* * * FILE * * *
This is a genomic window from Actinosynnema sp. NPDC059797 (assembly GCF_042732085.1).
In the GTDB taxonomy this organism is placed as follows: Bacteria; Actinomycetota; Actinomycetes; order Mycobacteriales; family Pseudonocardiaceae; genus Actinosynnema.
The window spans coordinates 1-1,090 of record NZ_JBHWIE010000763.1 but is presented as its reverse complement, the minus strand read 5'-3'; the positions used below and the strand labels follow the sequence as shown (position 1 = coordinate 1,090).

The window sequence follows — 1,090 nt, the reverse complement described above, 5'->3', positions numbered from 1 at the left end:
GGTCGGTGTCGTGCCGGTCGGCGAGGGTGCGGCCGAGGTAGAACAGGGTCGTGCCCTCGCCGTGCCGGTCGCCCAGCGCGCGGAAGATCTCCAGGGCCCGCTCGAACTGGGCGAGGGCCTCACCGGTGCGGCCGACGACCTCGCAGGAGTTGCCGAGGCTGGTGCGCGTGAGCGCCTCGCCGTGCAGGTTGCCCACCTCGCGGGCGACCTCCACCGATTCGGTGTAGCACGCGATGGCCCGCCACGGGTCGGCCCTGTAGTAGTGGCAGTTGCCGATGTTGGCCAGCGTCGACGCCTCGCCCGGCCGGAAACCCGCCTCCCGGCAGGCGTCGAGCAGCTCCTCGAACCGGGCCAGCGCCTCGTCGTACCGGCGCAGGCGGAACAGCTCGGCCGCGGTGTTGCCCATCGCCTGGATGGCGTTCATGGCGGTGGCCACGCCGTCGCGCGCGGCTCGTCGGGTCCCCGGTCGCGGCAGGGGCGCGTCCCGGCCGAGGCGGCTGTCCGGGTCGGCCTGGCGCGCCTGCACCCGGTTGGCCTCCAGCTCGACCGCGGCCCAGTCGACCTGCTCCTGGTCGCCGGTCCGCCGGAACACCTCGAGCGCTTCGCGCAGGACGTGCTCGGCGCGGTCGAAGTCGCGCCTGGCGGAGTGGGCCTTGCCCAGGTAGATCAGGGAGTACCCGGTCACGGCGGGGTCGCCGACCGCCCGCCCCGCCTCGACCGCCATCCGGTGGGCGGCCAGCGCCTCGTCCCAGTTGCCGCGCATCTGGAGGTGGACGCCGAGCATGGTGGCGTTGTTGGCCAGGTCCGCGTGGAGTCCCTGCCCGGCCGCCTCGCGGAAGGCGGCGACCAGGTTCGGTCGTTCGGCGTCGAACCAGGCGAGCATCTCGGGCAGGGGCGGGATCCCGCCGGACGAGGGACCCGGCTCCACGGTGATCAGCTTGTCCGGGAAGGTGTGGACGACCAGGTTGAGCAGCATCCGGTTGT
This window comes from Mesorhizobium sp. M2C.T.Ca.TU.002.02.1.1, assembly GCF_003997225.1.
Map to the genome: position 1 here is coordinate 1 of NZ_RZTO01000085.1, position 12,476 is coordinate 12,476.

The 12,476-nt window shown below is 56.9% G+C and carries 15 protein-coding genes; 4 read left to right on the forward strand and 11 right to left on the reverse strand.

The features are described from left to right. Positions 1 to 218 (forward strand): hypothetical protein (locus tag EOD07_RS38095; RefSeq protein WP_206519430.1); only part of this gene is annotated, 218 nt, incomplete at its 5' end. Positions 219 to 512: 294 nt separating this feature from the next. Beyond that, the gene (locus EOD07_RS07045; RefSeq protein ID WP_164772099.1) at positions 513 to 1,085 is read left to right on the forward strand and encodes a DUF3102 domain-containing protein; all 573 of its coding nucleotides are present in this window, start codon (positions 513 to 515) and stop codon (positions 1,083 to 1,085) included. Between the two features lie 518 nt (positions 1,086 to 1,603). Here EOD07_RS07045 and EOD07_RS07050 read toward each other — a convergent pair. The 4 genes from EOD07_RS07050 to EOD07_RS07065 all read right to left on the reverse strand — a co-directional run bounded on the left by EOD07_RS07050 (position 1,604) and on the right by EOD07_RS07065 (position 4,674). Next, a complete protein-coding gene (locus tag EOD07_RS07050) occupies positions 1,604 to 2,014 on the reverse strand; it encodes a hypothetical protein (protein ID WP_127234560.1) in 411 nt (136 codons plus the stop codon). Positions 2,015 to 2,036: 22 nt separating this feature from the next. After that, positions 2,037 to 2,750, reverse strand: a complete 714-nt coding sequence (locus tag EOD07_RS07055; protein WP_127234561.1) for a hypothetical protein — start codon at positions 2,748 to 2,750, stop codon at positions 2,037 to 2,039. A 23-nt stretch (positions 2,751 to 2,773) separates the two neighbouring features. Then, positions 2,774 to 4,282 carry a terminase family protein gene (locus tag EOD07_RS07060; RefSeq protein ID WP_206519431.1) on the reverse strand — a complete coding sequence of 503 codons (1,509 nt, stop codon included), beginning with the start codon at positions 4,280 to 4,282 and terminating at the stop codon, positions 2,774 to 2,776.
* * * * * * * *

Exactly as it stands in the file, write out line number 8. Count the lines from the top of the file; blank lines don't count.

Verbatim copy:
The 12,476-nt window shown below is 56.9% G+C and carries 15 protein-coding genes; 4 read left to right on the forward strand and 11 right to left on the reverse strand.